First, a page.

Counselor: You'd like to be a carpenter, but it just doesn't seem to pay enough, and now you feel as though you are being pushed into something you don't want.
A Phiri:     Yes… but if I don't get a better paid job … (shakes head back and forth). I just don't know what to do.
Counselor: … It seems you can't win either way…
A Phiri:     Yes (sigh).
Counselor: How does Anachisale react to the situation? You did say she was pushing you towards the partnership…
A Phiri:     Oh, she thinks the partnership would be a solution to all our problems, and my father wants it too.
Counselor: So they both want you to do it … but … you'd have to give up something you love … a kind
A Phiri:    I am one of the best carpenters around here. Lots of people say so!
Counselor: And you don't want to lose that skill, something which you do so well.
A Phiri: Yes, and damn it, I shouldn't have to give it up. They don't understand!
Counselor: Anachisale and your father don't understand how much carpentry means to you. Yet, you feel that they are pressuring you to give it up? Is that how it is?
A Phiri: Yes. My work, what I want to do, doesn't seem to matter.
Counselor: How have they told you or shown you that they don't care about your interest in carpentry?
A Phiri: Well, I've been at the job for over five years. They ought to know by now how much I love it.
Counselor: They ought to know, but do they? Have you talked this over with Anachisale?
A Phiri:   She wouldn't understand, anyway!
Counselor: You don't think she would understand your feelings.
A Phiri: I don't know, maybe … but I hate to cry on her shoulder!
Counselor: That's what it would seem like to you?
A Phiri: And besides, I don't want to burden her.
Counselor: If she knew how you feel, she'd be burdened?
A Phiri: Yes, she'd worry.
Counselor: I think you're right. If she cares for you, she might be concerned about your unhappiness.

A Phiri's financial problems were not solved in the first counseling session. Indeed, the counselor chose to respond more to A Phiri's feelings and attitudes than address his practical problems. Not surprisingly, after the first session, A Phiri expressed his feelings to Anachisale and a healthier line of communication was established. A Phiri related this experience to the counselor in the second session, and another aspect of A Phiri's financial problems was revealed.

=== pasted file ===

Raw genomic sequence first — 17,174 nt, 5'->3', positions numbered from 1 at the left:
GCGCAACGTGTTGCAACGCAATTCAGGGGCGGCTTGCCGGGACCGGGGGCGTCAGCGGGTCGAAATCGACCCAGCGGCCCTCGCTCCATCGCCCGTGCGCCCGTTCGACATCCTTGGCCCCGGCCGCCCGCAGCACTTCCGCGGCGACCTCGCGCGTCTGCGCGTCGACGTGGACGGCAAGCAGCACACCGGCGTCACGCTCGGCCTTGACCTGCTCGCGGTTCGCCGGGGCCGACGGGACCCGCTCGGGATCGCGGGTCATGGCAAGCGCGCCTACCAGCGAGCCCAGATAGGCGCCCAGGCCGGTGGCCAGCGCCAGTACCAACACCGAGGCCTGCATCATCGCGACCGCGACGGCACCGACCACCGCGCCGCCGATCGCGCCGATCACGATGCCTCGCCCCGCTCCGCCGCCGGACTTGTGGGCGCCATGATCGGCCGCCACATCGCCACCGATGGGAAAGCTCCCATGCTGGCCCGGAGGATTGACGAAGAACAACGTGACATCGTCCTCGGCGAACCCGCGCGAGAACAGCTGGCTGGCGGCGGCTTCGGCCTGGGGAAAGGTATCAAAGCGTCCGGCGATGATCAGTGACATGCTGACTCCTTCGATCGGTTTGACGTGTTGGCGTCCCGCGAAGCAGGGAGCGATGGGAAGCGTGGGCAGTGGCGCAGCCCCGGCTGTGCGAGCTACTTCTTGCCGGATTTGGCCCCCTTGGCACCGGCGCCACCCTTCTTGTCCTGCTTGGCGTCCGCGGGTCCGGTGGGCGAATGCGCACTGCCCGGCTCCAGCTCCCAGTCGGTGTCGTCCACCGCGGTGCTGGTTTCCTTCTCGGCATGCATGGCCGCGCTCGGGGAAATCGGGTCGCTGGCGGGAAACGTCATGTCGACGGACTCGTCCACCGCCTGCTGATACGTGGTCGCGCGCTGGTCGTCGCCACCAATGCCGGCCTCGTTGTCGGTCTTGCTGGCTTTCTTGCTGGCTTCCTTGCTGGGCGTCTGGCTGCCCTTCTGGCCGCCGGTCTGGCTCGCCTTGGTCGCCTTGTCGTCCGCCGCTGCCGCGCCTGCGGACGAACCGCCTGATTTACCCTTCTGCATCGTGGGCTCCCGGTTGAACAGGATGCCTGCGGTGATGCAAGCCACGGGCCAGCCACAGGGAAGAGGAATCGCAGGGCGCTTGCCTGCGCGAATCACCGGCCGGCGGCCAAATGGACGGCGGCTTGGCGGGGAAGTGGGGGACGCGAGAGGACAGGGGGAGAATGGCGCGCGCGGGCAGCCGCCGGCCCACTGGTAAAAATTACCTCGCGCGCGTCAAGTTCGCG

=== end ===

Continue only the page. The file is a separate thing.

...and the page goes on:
Application to the Case Example
Client-centered counseling attempts to enact Rogers' facilitative conditions. The counselor genuinely accepts the person counseled, whatever his thoughts, feelings and behaviour. An unconditional respect is transmitted through the counselor's words and non-verbal behaviour, and deep empathetic understanding is communicated through reflective responses.

In terms of skill or technique, the client-centered counselor is a master at listening and reflecting on the intra-personal and experiential domain. When clients receive such counseling, they explore themselves and describe experiences, feelings and attitudes which they denied, and of which they became aware. A re-organization of the self takes place and a more authentic person emerges, free of previous defenses, disturbed emotions and disordered behaviour.

In the case example, an excerpt from the first counseling session demonstrated client centered techniques. Most of the counselor's responses were reflective, attempting to mirror feelings and meanings, and convey acceptance, respect and honesty. From this feedback, the client would gain self-awareness and self-acceptance, perhaps leading him to clarify the pressures and conflicts he felt, to realize that he had not talked over his concerns with Anachisale, and that she could not be expected to understand his innermost feelings unless he expressed them. It is also likely that the first session helped A Phiri accept his feelings, rather than feel guilt for not wanting to enter a partnership with his father.


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Activity 3: Group Discussion on Video
After viewing the video discuss…
  1. In what ways did the counselor try to use the Client Centered approach in this scenario?
  2. Identify specific ways he tried to apply the theory.
  3. Do you think he was effective?
  4. Discuss both his strong and weak points.